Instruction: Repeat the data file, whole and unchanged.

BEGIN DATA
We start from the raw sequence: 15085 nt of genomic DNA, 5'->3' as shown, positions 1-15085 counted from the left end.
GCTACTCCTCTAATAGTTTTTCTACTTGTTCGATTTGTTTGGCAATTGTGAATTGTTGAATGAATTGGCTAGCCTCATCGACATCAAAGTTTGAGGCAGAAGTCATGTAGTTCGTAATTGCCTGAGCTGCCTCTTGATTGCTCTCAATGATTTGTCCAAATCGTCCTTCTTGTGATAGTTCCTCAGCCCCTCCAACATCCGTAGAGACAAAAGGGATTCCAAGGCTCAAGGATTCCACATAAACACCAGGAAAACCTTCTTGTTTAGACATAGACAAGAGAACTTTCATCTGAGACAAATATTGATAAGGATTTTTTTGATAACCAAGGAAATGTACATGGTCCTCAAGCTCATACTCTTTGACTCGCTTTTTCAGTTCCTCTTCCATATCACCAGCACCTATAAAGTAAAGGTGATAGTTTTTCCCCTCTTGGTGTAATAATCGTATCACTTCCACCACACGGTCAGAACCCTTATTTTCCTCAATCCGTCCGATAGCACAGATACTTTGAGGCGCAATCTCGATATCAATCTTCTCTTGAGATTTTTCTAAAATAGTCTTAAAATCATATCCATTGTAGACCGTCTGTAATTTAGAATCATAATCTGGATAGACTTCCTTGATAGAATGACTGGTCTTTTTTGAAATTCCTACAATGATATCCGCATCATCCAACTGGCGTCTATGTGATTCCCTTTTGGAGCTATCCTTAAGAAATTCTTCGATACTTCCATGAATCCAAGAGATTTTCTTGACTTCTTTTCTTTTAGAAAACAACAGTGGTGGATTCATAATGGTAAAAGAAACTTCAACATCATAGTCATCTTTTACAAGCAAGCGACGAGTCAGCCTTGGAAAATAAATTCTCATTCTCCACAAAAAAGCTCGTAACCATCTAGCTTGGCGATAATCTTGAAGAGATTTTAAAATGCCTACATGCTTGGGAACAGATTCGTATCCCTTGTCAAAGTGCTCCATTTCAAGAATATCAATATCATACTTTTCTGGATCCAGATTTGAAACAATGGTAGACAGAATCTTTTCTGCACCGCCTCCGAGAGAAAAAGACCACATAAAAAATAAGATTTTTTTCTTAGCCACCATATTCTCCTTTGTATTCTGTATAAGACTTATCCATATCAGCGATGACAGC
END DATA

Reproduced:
We start from the raw sequence: 15085 nt of genomic DNA, 5'->3' as shown, positions 1-15085 counted from the left end.
GCTACTCCTCTAATAGTTTTTCTACTTGTTCGATTTGTTTGGCAATTGTGAATTGTTGAATGAATTGGCTAGCCTCATCGACATCAAAGTTTGAGGCAGAAGTCATGTAGTTCGTAATTGCCTGAGCTGCCTCTTGATTGCTCTCAATGATTTGTCCAAATCGTCCTTCTTGTGATAGTTCCTCAGCCCCTCCAACATCCGTAGAGACAAAAGGGATTCCAAGGCTCAAGGATTCCACATAAACACCAGGAAAACCTTCTTGTTTAGACATAGACAAGAGAACTTTCATCTGAGACAAATATTGATAAGGATTTTTTTGATAACCAAGGAAATGTACATGGTCCTCAAGCTCATACTCTTTGACTCGCTTTTTCAGTTCCTCTTCCATATCACCAGCACCTATAAAGTAAAGGTGATAGTTTTTCCCCTCTTGGTGTAATAATCGTATCACTTCCACCACACGGTCAGAACCCTTATTTTCCTCAATCCGTCCGATAGCACAGATACTTTGAGGCGCAATCTCGATATCAATCTTCTCTTGAGATTTTTCTAAAATAGTCTTAAAATCATATCCATTGTAGACCGTCTGTAATTTAGAATCATAATCTGGATAGACTTCCTTGATAGAATGACTGGTCTTTTTTGAAATTCCTACAATGATATCCGCATCATCCAACTGGCGTCTATGTGATTCCCTTTTGGAGCTATCCTTAAGAAATTCTTCGATACTTCCATGAATCCAAGAGATTTTCTTGACTTCTTTTCTTTTAGAAAACAACAGTGGTGGATTCATAATGGTAAAAGAAACTTCAACATCATAGTCATCTTTTACAAGCAAGCGACGAGTCAGCCTTGGAAAATAAATTCTCATTCTCCACAAAAAAGCTCGTAACCATCTAGCTTGGCGATAATCTTGAAGAGATTTTAAAATGCCTACATGCTTGGGAACAGATTCGTATCCCTTGTCAAAGTGCTCCATTTCAAGAATATCAATATCATACTTTTCTGGATCCAGATTTGAAACAATGGTAGACAGAATCTTTTCTGCACCGCCTCCGAGAGAAAAAGACCACATAAAAAATAAGATTTTTTTCTTAGCCACCATATTCTCCTTTGTATTCTGTATAAGACTTATCCATATCAGCGATGACAGC